The same liberal economic cycle is currently coming to an end as US hegemony fades. The Cold War brought some stability, as the main opponents of geoeconomic hegemony were communist states, while the need for solidarity in the West eased tensions between the United States and allies such as Germany and the Japan which pursued aggressive industrial policies. After the Cold War, there were immense systemic incentives to embrace neoliberal economics to integrate the former Soviet Union and a rising China into an asymmetrical partnership with the West.

However, China and Russia have become proficient in economic policy to rewire global value chains and reduce dependence on the United States. Strategic industries are supported by the state and a Sino-Russian high-tech partnership is formed to decouple from the United States. The China 2025 initiative is obviously more powerful in terms of establishing technological leadership in areas such as artificial intelligence, but Russia is also moving towards technological sovereignty by developing its digital ecosystem and collaborating with China. China also has more capital to develop transport corridors with the Belt and Road Initiative, but Russia is advancing east-west and north-south Eurasian land bridges and a maritime corridor across the Arctic in cooperation with China. Finally, new financial instruments are emerging as Russia and China develop new investment banks, payment systems, trade currencies and accumulate gold.

The economic impacts of COVID-19 represent a tipping point. Some supply chain disruptions are caused by immediate security concerns, for example the United States aims to repatriate manufacturing of medical supplies, while Russia has temporarily suspended exports of grain and medical equipment. These minor disruptions are fueling a stronger trend of renationalizing the economy and the digital space.

China appears to be emerging stronger from the pandemic, while the United States has weakened its relative power. The United States therefore has an incentive to repatriate its supply chains, renationalize its industries, and target Chinese companies that challenge the technological leadership of its strategic industries. Uninterested in an increasingly unfavorable status quo, the United States is increasing its protectionism, withdrawing from key international institutions, and becoming increasingly comfortable with the use of economic coercion against allies and adversaries alike. . The information war on narratives escalates as China’s response to COVID-19 is used to mobilize geo-economic alliances against China.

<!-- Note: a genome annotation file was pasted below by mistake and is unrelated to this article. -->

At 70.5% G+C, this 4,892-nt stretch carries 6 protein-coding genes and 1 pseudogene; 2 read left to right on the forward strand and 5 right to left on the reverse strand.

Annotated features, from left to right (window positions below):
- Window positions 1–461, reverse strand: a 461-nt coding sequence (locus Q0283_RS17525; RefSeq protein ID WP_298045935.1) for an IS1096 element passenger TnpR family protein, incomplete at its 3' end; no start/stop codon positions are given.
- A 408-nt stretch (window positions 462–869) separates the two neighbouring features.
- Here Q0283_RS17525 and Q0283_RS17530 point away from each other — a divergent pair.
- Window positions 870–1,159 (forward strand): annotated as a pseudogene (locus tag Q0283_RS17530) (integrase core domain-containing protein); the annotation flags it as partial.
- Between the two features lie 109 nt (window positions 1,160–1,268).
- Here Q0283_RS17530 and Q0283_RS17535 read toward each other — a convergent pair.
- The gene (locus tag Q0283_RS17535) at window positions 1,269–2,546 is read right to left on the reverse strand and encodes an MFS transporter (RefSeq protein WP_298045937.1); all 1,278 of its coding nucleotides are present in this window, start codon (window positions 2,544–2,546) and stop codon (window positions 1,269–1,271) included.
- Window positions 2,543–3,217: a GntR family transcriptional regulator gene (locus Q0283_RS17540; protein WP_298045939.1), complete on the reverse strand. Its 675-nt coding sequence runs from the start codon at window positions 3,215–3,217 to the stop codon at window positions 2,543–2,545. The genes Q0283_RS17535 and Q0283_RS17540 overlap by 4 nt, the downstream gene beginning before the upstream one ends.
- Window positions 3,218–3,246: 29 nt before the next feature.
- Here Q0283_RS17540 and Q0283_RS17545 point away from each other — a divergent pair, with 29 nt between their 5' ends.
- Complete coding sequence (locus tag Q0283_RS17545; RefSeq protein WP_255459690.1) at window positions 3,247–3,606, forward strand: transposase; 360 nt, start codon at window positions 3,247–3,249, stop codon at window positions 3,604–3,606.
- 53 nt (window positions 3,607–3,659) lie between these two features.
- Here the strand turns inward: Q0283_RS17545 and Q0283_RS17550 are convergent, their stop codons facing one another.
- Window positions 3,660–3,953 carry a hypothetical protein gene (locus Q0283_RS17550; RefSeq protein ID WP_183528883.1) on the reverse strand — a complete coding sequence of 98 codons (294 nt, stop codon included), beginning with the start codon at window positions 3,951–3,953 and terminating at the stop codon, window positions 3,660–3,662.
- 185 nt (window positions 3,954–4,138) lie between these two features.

Competition on transport corridors is also intensifying amid the pandemic. For example, the United States is increasing its measures against the Arctic transport corridor. In May 2020, US warships entered the Barents Sea for the first time since the 1980s and NATO is moving towards a more active role in the High North. The competition for control of the South China Sea is also affected by reduced US combat capabilities due to COVID-19 infections among the military.

COVID-19 is also fueling competition in financial instruments. The economic repercussions of COVID-19 are worse than the global financial crisis of 2008-09, a crisis that was only temporarily resolved by adding more debt instead of imposing fiscal discipline. Bailouts and stimulus packages distort market forces and make debt levels in the United States and the wider West even less sustainable. The diminished willingness to rely on the US dollar as a trade and reserve currency will therefore manifest itself in new innovative fiscal policies by Beijing and Moscow.